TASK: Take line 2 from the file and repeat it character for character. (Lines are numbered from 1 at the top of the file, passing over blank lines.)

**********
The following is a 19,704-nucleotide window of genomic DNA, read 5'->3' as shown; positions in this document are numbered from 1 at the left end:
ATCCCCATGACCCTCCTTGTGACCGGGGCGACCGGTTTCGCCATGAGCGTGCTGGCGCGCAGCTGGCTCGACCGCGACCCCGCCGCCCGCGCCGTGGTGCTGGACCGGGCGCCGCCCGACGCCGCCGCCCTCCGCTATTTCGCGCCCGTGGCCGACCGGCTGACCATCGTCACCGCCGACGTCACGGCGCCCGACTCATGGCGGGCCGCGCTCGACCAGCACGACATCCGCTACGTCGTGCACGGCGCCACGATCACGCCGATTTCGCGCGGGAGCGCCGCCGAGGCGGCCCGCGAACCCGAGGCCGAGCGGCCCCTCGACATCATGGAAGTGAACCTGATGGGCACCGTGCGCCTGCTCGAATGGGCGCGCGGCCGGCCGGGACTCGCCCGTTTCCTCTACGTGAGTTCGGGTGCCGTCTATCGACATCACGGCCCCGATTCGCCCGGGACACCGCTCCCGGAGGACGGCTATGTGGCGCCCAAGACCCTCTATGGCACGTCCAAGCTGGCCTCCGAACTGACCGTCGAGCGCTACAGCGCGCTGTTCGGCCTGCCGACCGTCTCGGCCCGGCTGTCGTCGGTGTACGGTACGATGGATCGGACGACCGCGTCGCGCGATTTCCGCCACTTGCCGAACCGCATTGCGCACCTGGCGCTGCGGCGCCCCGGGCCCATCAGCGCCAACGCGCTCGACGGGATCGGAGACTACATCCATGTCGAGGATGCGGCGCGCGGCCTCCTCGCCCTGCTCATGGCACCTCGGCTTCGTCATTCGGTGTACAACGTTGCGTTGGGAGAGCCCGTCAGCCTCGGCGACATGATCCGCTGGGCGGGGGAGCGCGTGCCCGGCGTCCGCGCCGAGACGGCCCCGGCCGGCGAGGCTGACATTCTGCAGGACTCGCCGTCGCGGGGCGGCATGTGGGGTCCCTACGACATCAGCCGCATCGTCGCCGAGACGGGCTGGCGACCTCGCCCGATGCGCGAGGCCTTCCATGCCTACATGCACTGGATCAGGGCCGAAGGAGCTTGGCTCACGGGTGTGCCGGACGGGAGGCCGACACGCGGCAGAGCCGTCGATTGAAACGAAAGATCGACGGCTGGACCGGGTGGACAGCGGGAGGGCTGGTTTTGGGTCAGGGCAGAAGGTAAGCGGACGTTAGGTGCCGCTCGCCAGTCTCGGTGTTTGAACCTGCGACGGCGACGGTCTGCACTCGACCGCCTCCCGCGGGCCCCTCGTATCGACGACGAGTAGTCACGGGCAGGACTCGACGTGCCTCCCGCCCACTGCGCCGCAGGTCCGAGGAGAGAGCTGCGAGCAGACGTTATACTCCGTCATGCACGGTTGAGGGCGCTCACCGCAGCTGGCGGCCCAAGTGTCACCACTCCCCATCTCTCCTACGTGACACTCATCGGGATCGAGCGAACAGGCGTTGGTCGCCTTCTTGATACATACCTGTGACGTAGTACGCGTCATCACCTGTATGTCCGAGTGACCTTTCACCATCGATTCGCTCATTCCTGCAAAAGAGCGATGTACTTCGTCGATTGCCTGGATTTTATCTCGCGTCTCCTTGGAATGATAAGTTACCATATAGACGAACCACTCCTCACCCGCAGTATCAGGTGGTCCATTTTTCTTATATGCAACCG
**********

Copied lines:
ATCCCCATGACCCTCCTTGTGACCGGGGCGACCGGTTTCGCCATGAGCGTGCTGGCGCGCAGCTGGCTCGACCGCGACCCCGCCGCCCGCGCCGTGGTGCTGGACCGGGCGCCGCCCGACGCCGCCGCCCTCCGCTATTTCGCGCCCGTGGCCGACCGGCTGACCATCGTCACCGCCGACGTCACGGCGCCCGACTCATGGCGGGCCGCGCTCGACCAGCACGACATCCGCTACGTCGTGCACGGCGCCACGATCACGCCGATTTCGCGCGGGAGCGCCGCCGAGGCGGCCCGCGAACCCGAGGCCGAGCGGCCCCTCGACATCATGGAAGTGAACCTGATGGGCACCGTGCGCCTGCTCGAATGGGCGCGCGGCCGGCCGGGACTCGCCCGTTTCCTCTACGTGAGTTCGGGTGCCGTCTATCGACATCACGGCCCCGATTCGCCCGGGACACCGCTCCCGGAGGACGGCTATGTGGCGCCCAAGACCCTCTATGGCACGTCCAAGCTGGCCTCCGAACTGACCGTCGAGCGCTACAGCGCGCTGTTCGGCCTGCCGACCGTCTCGGCCCGGCTGTCGTCGGTGTACGGTACGATGGATCGGACGACCGCGTCGCGCGATTTCCGCCACTTGCCGAACCGCATTGCGCACCTGGCGCTGCGGCGCCCCGGGCCCATCAGCGCCAACGCGCTCGACGGGATCGGAGACTACATCCATGTCGAGGATGCGGCGCGCGGCCTCCTCGCCCTGCTCATGGCACCTCGGCTTCGTCATTCGGTGTACAACGTTGCGTTGGGAGAGCCCGTCAGCCTCGGCGACATGATCCGCTGGGCGGGGGAGCGCGTGCCCGGCGTCCGCGCCGAGACGGCCCCGGCCGGCGAGGCTGACATTCTGCAGGACTCGCCGTCGCGGGGCGGCATGTGGGGTCCCTACGACATCAGCCGCATCGTCGCCGAGACGGGCTGGCGACCTCGCCCGATGCGCGAGGCCTTCCATGCCTACATGCACTGGATCAGGGCCGAAGGAGCTTGGCTCACGGGTGTGCCGGACGGGAGGCCGACACGCGGCAGAGCCGTCGATTGAAACGAAAGATCGACGGCTGGACCGGGTGGACAGCGGGAGGGCTGGTTTTGGGTCAGGGCAGAAGGTAAGCGGACGTTAGGTGCCGCTCGCCAGTCTCGGTGTTTGAACCTGCGACGGCGACGGTCTGCACTCGACCGCCTCCCGCGGGCCCCTCGTATCGACGACGAGTAGTCACGGGCAGGACTCGACGTGCCTCCCGCCCACTGCGCCGCAGGTCCGAGGAGAGAGCTGCGAGCAGACGTTATACTCCGTCATGCACGGTTGAGGGCGCTCACCGCAGCTGGCGGCCCAAGTGTCACCACTCCCCATCTCTCCTACGTGACACTCATCGGGATCGAGCGAACAGGCGTTGGTCGCCTTCTTGATACATACCTGTGACGTAGTACGCGTCATCACCTGTATGTCCGAGTGACCTTTCACCATCGATTCGCTCATTCCTGCAAAAGAGCGATGTACTTCGTCGATTGCCTGGATTTTATCTCGCGTCTCCTTGGAATGATAAGTTACCATATAGACGAACCACTCCTCACCCGCAGTATCAGGTGGTCCATTTTTCTTATATGCAACCG